ELECTION forums are underway across the city. You do get to watch the candidates in action. Unfortunately, their performances have not been individually or collectively too exciting.
The main party candidates answer queries using talking points and telling us what we already know about them and their party. There have been no surprises at all with any of the Greens, Labor or Liberal candidates.
The two independents, Kim Rubenstein and David Pocock, have been the people to watch to see whether they have the commitment and expertise to be a representative to the federal parliament – in this case as a senator. The real question has to be whether any of the non-major party candidates, if successful, will make any difference to this city – let alone to the country.
After my former pieces on this federal election, a couple of people queried whether ACT candidates in a federal election should be asked questions about local matters normally dealt with by the ACT government.
There are two points to be made in answering this. Firstly, it is an opportunity to watch candidates think on their feet and to see if they can realistically deal with matters rather than blabber on about stuff – as some of the major party candidates have done when queried about issues such as planning, housing affordability, social housing or the tram.
So far on these issues, candidates have not taken the opportunities to shine with some personal perspectives on local issues.
The other point relates to how people in this territory miss out on having politicians who are interested in and capable of representing the aspirations of voters. Once elected, ACT Greens and Labor politicians become firmly locked into representing the views of their party over and above the views of the residents.
If approached, they either respond with meaningless talk points or pass you off to speak to the relevant ACT minister. Being a locally elected ACT government politician apparently no longer comes with the requirement to honour commitments to represent voters.
Likewise, the experience has been that once elected, our Labor Senate and House of Representative politicians focus on their national party’s goings-on. To have an opinion on local matters is not an option considered by any of these in case they were to upset the local politicians in government.
The exception to this is Senator Zed Seselja. He occasionally goes public on matters. He has to do this to compensate for his habit of being absent on or opposed to issues supported by the ACT electorate.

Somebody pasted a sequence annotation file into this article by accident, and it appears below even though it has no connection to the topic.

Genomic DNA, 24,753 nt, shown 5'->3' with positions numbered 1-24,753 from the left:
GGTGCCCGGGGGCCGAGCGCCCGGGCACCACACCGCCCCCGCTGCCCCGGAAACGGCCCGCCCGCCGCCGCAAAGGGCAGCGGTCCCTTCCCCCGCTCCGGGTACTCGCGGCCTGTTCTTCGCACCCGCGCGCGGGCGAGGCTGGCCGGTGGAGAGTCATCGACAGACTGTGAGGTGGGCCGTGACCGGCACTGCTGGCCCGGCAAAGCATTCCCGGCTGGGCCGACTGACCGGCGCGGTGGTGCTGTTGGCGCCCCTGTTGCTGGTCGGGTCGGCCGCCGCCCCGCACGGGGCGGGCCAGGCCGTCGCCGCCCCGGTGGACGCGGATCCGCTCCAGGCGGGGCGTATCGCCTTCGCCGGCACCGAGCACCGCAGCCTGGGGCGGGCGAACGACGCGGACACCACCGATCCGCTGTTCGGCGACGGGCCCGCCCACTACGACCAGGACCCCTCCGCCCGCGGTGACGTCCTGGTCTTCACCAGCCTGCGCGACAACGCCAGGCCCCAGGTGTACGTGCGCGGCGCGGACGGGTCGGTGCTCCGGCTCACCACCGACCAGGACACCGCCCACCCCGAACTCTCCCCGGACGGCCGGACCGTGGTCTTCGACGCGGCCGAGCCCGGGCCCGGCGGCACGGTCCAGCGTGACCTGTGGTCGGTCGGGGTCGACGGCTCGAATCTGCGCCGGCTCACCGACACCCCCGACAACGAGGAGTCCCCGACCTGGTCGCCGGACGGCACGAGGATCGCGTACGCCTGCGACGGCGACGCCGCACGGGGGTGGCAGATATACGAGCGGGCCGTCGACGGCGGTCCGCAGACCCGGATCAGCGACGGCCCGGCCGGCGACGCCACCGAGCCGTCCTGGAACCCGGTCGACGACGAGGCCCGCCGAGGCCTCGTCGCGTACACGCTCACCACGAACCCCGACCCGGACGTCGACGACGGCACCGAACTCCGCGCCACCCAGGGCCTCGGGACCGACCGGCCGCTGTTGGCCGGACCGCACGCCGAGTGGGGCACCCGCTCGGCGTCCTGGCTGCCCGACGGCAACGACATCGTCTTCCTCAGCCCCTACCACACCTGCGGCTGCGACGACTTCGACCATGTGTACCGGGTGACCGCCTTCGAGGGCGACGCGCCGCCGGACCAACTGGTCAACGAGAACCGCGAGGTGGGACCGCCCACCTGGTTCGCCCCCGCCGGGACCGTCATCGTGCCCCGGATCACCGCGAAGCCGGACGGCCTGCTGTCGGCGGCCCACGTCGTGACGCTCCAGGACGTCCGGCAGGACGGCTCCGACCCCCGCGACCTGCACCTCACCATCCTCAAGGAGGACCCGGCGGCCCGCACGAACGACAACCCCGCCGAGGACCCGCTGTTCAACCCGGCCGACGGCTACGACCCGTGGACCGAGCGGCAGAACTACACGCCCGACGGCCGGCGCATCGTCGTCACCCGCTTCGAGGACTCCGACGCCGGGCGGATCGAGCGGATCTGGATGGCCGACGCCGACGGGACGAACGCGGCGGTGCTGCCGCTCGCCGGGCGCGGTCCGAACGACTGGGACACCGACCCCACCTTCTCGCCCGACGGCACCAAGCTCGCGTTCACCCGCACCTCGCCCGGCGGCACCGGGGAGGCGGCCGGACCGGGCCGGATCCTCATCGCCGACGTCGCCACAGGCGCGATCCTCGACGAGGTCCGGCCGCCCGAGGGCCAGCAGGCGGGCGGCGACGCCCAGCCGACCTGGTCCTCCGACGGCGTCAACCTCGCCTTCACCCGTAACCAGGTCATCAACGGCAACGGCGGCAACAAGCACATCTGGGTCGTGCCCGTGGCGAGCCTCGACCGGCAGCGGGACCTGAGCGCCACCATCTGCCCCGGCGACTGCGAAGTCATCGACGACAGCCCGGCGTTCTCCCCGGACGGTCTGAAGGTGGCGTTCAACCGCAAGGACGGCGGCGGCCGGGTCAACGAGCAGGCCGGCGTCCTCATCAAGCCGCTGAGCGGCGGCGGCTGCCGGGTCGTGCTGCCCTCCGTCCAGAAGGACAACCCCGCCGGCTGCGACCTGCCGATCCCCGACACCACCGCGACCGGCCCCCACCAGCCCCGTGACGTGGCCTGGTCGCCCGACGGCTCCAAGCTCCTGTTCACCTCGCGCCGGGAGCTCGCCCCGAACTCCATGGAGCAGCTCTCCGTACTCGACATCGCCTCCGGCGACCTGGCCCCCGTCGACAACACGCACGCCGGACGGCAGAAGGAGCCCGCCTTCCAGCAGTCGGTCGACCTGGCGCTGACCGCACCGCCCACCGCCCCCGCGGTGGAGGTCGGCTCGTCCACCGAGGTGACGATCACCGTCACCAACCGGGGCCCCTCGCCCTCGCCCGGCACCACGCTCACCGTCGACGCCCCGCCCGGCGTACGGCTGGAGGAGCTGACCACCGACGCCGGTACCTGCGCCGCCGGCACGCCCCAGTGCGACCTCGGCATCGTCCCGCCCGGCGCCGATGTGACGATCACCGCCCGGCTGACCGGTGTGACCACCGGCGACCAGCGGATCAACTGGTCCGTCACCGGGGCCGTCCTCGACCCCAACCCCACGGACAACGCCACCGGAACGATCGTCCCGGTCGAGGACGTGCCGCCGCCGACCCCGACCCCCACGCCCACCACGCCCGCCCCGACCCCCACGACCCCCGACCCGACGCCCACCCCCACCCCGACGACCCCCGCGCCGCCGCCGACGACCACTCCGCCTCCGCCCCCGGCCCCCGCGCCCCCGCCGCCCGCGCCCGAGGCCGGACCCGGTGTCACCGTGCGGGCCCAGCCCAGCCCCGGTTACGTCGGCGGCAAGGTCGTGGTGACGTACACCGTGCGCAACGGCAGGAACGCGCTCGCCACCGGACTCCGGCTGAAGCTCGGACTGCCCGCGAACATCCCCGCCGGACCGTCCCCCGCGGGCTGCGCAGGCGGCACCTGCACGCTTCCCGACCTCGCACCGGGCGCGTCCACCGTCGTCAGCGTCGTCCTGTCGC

Federal candidates want to be seen as having national interests. Sadly, this means they neglect serious matters of concern happening in their own backyards – their own electorates.
Federal Labor politicians will talk about a national housing policy but refuse to speak about the ACT government’s poor record on dealing with the housing crisis, on affordable housing and on the growing number of homeless people in this city.
The federal Greens will talk about national policies to assist those in need and equity measures overdue to be addressed nationally – but turn a blind eye to the eviction (re-housing) notices being served on social-housing tenants who wish to stay in the homes they’ve lived in for decades.
All federal politicians are wilfully blind to the damage being done to the city by the ACT Planning Minister and his directorate who are no longer interested in planning and design. Over the last decade this government has fiddled with the planning rules so that the major beneficiaries are developers.
Somewhere along the way, having federal and ACT elected politicians engaging honestly and openly with their constituents has become a lost cause. They get elected and then serve their masters – the party in power. Collectively, our politicians remain disengaged with the residents of this city.
I know how I will be voting – so this is my final opinion piece on these elections. Nevertheless, the search continues to identify candidates who can demonstrate the ability and enthusiasm to carry out their national functions while respecting local residents by speaking up on local issues and identifying with people’s aspirations.
Who can be trusted?
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Ian Meikle, editor